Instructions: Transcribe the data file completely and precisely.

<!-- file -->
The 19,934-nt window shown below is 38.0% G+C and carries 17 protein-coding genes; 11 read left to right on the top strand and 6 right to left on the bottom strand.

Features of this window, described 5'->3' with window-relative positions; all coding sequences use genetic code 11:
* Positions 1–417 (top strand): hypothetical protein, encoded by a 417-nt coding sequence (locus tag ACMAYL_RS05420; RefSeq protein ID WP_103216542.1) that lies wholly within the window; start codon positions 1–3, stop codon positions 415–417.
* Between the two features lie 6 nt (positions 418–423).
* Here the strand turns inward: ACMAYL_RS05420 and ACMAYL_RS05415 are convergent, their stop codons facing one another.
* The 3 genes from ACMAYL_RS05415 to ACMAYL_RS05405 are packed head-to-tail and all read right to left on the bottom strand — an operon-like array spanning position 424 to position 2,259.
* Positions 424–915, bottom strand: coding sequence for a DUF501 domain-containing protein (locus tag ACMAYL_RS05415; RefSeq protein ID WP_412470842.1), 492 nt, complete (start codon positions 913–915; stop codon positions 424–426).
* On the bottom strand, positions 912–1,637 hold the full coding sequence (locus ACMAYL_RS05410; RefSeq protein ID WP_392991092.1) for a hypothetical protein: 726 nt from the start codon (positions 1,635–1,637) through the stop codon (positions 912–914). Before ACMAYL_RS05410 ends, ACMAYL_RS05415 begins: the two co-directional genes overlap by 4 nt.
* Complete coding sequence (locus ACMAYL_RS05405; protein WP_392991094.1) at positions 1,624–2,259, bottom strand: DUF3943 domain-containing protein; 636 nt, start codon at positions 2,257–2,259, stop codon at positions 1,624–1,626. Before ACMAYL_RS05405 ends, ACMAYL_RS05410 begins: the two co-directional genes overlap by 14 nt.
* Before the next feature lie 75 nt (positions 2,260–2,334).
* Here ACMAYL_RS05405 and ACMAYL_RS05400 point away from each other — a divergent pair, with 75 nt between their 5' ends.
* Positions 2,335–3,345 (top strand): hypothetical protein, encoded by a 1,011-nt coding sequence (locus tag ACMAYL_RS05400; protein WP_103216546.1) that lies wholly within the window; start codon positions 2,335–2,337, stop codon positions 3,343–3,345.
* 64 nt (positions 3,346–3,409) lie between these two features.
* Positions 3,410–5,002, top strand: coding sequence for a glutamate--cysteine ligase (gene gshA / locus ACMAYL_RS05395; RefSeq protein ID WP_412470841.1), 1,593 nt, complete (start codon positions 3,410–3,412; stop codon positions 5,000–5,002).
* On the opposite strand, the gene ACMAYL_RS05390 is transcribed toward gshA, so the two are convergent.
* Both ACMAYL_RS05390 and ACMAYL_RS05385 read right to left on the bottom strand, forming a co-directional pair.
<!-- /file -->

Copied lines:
The 19,934-nt window shown below is 38.0% G+C and carries 17 protein-coding genes; 11 read left to right on the top strand and 6 right to left on the bottom strand.

Features of this window, described 5'->3' with window-relative positions; all coding sequences use genetic code 11:
* Positions 1–417 (top strand): hypothetical protein, encoded by a 417-nt coding sequence (locus tag ACMAYL_RS05420; RefSeq protein ID WP_103216542.1) that lies wholly within the window; start codon positions 1–3, stop codon positions 415–417.
* Between the two features lie 6 nt (positions 418–423).
* Here the strand turns inward: ACMAYL_RS05420 and ACMAYL_RS05415 are convergent, their stop codons facing one another.
* The 3 genes from ACMAYL_RS05415 to ACMAYL_RS05405 are packed head-to-tail and all read right to left on the bottom strand — an operon-like array spanning position 424 to position 2,259.
* Positions 424–915, bottom strand: coding sequence for a DUF501 domain-containing protein (locus tag ACMAYL_RS05415; RefSeq protein ID WP_412470842.1), 492 nt, complete (start codon positions 913–915; stop codon positions 424–426).
* On the bottom strand, positions 912–1,637 hold the full coding sequence (locus ACMAYL_RS05410; RefSeq protein ID WP_392991092.1) for a hypothetical protein: 726 nt from the start codon (positions 1,635–1,637) through the stop codon (positions 912–914). Before ACMAYL_RS05410 ends, ACMAYL_RS05415 begins: the two co-directional genes overlap by 4 nt.
* Complete coding sequence (locus ACMAYL_RS05405; protein WP_392991094.1) at positions 1,624–2,259, bottom strand: DUF3943 domain-containing protein; 636 nt, start codon at positions 2,257–2,259, stop codon at positions 1,624–1,626. Before ACMAYL_RS05405 ends, ACMAYL_RS05410 begins: the two co-directional genes overlap by 14 nt.
* Before the next feature lie 75 nt (positions 2,260–2,334).
* Here ACMAYL_RS05405 and ACMAYL_RS05400 point away from each other — a divergent pair, with 75 nt between their 5' ends.
* Positions 2,335–3,345 (top strand): hypothetical protein, encoded by a 1,011-nt coding sequence (locus tag ACMAYL_RS05400; protein WP_103216546.1) that lies wholly within the window; start codon positions 2,335–2,337, stop codon positions 3,343–3,345.
* 64 nt (positions 3,346–3,409) lie between these two features.
* Positions 3,410–5,002, top strand: coding sequence for a glutamate--cysteine ligase (gene gshA / locus ACMAYL_RS05395; RefSeq protein ID WP_412470841.1), 1,593 nt, complete (start codon positions 3,410–3,412; stop codon positions 5,000–5,002).
* On the opposite strand, the gene ACMAYL_RS05390 is transcribed toward gshA, so the two are convergent.
* Both ACMAYL_RS05390 and ACMAYL_RS05385 read right to left on the bottom strand, forming a co-directional pair.